Though change abounded, the parishioners of St. Patrick’s Church continued to practice the fundamental value of all faith life: prayer. On Ash Wednesday, 1961, the St. Patrick’s Holy Name Society initiated an adoration of the Blessed Sacrament for two days each week. By the time Easter had come, registration for adoration of the Blessed Sacrament was filled and expanded. The expansion of the project ensured that two people would be praying before the altar continuously for an hour each, with new members coming in to fill their position. The response was so overwhelmingly positive that adoration continued 24 hours a day, seven days a week by adults and high school age teens logging a consecutive total of 10,000 hours of prayer!

The 1960’s also saw one of St. Patrick’s own become bishop. The Reverend Vincent McCauley, a St. Patrick’s parishioner was appointed Bishop of a Catholic territory in Fort Portal, Uganda, Africa by Pope John XXIII. Rev. McCauley had begun his missionary work in Africa in 1958 as a member of the Holy Cross Foreign Mission Society, headquartered in Washington D.C. Rev. McCauley was a graduate of Creighton Prep in 1924 and died November 1, 1982.

Msgr. Moriarty who led St. Patrick’s through the majority of the 60’s was replaced by Msgr. Michael W. Schwarte. Fr. Sam Palmer (1959-1961), Fr. Frank Palmer (1962-1967), and Fr. Robert Schoeman (1966-1970), assisted Msgr. Moriarty and Msgr. Schwarte during the 60’s.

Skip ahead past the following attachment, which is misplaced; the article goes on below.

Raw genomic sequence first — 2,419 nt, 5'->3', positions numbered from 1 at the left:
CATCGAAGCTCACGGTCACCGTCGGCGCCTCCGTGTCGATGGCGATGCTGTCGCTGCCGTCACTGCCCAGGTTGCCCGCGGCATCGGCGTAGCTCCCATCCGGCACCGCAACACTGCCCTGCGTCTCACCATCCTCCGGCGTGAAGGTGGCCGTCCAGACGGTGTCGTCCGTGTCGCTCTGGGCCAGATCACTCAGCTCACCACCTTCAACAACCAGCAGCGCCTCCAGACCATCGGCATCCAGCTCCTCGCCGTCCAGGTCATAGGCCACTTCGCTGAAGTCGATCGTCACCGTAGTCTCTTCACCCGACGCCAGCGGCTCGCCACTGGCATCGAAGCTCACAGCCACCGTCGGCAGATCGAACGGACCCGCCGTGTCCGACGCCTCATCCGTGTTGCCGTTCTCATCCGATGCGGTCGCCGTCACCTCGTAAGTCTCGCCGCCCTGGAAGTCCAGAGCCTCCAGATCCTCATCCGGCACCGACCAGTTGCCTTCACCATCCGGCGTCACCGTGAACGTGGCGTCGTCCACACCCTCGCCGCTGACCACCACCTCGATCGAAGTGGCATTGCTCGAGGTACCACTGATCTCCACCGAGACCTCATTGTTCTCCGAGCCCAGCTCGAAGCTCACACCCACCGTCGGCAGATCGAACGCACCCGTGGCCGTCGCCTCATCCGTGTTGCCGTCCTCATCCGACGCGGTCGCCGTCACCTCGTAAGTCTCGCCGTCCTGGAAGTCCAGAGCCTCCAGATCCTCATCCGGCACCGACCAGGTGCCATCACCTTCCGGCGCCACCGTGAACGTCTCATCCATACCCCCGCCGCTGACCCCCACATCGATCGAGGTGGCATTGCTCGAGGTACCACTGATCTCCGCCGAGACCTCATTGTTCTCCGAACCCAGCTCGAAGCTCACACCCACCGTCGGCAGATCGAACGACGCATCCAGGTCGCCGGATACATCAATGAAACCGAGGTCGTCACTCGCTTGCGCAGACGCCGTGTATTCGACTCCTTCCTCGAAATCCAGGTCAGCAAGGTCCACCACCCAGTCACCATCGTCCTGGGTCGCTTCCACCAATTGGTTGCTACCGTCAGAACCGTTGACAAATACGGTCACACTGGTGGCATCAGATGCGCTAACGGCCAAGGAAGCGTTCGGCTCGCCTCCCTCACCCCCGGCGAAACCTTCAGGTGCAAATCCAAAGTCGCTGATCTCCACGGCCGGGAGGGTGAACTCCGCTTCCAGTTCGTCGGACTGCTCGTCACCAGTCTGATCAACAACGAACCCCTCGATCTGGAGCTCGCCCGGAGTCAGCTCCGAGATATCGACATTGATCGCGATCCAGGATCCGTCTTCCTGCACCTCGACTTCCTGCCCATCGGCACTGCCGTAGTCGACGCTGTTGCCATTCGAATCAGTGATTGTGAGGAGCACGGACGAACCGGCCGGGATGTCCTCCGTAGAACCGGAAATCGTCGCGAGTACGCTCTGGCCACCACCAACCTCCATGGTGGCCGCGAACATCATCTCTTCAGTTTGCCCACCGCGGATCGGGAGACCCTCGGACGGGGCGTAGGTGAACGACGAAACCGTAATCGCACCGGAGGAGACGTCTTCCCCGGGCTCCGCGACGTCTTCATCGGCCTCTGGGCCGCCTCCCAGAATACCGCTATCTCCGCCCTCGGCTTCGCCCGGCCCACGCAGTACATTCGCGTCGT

1970’s

Msgr. Michael Schwarte stayed at St. Patrick’s until 1972 when Fr. Gerald Stessman took his place. Fr. Stessman stayed at St. Patrick’s until 1980. In 1973, St. Patrick’s Church sold its school to those who would eventually build the Pizza King. After the sale of the school, St. Patrick’s consolidated its school children with three of the five parish schools on the east side of Council Bluffs. The consolidation included the schools at St. Peter’s, St. Patrick’s, and St. Francis.

A major renovation of the interior of the church also took place in the 1970’s under Fr. Stessman. The renovations included the installation of a wood carving of the risen Christ. The wood carving of the risen Christ replaced the original altar and communion rail, both of which were removed and are not known to exist anymore.

Fr. Keith Engel (1970-1971), Fr. John Cunningham (1970-1971), Fr. Don Bruck (1971-1972), Fr. Ray Fitzpatrick (1972-1973), Fr. James Kleffman (1973-1975), Fr. Bob Weis (1975-1977), Fr. Don Daleke (1978-1979) all were associate pastors during the 1970’s.

1980’s

During this decade, the pastoral leadership of the church saw change four times. Fr. John Lorenz replaced Fr. Stessman in 1980. He was then replaced two years later by Fr. Richard Wagner who stayed until 1987. In 1987, Fr. Wagner was replaced by Fr. Don Bruck who stayed until 1989 when Msgr. Edward Pfeffer came. Msgr. Pfeffer remained at St. Patrick’s Church until 1996. By 1984, the church had grown to approximately 875 registered families. The church carried out 57 Baptisms, and 30 marriages in that year.